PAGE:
Journal for the Study of Religion, Nature and Culture, Vol 1, No 3 (2007):Forum on Religion, Nature and Culture (part II)

The Promise of the Discourse of the Sacred for Conservation (and its Limits)

Kristina Tiedje
Issued Date: 9 Oct 2007


Popular concepts of ‘nature as sacred’—particularly when intentionally borrowed from or rhetorically/conceptually connected to indigenous world views—may be beneficial for conservation—but they also carry dangers. The rhetoric of the sacred raises questions of power when deployed in someone’s interest, especially, but not only, with regard to indigenous peoples. Drawing on ethnographic fieldwork in Mexico, this article analyzes the human dimensions of conservation with regard to the significance of the sacred in recent conservation theory. I focus on the ways in which indigenous views of the sacred, and idealized notions of sacredness and spirituality, are mobilized for nature conservation, and on the role power asymmetry plays in disputes over nature, and with regard to places considered sacred in both indigenous and non indigenous areas.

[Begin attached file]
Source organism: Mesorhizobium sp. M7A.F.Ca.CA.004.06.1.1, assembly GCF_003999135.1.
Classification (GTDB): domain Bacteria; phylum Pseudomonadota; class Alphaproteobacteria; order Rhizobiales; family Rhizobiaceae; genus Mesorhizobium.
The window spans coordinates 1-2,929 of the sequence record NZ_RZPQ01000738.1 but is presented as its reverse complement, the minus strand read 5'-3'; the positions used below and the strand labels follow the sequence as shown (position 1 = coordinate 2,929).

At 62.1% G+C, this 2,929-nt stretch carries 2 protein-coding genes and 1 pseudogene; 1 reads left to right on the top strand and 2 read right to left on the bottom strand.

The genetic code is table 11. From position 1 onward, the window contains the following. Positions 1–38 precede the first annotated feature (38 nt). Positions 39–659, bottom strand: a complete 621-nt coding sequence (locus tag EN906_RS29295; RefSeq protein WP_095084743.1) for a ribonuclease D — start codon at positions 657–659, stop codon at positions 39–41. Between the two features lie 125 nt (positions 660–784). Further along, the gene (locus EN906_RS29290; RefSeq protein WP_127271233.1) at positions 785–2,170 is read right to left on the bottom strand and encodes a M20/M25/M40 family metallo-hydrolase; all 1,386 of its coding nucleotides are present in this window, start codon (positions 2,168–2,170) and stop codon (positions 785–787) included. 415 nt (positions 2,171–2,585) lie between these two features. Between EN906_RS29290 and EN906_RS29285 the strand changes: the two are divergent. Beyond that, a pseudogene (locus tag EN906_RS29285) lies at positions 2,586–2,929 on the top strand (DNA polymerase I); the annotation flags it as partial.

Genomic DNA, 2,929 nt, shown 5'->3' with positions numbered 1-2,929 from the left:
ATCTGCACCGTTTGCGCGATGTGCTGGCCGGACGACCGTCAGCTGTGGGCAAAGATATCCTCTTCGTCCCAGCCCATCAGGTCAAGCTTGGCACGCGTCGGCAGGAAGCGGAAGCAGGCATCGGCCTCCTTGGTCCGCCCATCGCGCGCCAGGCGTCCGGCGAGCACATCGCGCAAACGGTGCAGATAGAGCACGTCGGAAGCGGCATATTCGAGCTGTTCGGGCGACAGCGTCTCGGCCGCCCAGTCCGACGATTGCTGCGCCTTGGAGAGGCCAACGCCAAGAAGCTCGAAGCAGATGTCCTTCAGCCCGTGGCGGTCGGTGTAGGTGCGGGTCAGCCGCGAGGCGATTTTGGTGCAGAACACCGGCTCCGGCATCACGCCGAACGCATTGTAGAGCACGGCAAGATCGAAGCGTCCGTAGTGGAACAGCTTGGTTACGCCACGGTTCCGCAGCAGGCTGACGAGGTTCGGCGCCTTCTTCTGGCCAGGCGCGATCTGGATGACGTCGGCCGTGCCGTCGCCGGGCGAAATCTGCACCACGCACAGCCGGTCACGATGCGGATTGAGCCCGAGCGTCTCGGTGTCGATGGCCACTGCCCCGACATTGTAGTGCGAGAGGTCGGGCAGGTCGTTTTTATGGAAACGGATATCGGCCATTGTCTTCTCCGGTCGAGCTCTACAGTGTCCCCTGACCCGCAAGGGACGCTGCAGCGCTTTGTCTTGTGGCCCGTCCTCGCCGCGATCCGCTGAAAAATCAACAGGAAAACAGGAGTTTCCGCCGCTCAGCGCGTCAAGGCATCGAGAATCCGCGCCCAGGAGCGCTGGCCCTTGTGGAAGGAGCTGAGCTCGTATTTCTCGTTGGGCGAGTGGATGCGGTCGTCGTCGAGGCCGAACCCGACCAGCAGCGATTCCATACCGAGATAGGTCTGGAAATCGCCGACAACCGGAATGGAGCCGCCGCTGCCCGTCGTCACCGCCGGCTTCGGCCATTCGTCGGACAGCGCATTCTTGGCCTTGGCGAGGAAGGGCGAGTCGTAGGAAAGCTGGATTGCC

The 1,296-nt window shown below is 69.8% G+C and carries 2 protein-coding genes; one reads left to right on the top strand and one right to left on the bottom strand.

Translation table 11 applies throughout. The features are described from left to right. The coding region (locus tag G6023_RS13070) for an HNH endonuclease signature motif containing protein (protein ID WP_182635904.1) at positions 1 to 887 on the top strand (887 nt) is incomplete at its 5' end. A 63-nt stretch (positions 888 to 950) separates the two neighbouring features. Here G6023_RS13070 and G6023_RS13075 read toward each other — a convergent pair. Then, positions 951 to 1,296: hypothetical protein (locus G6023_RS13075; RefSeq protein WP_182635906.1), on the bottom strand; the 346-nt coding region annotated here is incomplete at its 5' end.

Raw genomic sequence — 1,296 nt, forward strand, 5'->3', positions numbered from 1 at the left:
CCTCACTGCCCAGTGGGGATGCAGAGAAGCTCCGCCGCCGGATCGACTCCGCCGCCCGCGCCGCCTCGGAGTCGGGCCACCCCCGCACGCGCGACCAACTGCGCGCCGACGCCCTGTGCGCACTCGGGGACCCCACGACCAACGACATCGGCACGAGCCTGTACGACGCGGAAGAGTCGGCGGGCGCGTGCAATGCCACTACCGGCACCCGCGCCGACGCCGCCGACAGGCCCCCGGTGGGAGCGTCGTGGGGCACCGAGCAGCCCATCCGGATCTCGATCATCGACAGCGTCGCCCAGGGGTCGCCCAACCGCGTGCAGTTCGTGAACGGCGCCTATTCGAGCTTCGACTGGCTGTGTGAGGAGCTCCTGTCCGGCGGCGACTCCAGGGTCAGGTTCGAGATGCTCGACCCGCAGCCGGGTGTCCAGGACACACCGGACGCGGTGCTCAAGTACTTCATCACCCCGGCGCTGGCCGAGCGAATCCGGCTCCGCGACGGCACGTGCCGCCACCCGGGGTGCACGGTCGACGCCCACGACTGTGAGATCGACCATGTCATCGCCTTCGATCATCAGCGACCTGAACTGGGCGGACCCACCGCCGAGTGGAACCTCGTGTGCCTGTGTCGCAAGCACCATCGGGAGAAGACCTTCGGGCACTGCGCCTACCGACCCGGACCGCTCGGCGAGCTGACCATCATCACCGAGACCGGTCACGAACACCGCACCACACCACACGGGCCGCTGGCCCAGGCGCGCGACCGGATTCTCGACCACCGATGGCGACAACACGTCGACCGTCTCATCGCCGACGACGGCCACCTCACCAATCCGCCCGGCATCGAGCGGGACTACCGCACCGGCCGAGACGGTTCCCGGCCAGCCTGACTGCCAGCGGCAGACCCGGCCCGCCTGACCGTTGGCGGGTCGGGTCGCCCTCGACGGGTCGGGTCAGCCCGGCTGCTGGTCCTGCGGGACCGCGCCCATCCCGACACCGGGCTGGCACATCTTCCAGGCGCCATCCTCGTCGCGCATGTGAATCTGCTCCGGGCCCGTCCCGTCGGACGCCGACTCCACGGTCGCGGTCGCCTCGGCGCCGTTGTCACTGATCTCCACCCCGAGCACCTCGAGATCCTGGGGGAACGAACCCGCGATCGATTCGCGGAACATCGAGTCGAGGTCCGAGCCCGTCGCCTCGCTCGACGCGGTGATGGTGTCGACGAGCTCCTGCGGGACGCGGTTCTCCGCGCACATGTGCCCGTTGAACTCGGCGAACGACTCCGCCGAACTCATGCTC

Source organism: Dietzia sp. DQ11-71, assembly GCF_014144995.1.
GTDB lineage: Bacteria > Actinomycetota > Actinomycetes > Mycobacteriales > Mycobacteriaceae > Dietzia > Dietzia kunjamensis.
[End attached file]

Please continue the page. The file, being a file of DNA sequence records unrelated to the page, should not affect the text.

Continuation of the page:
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DOI: 10.1558/jsrnc.v1i3.326


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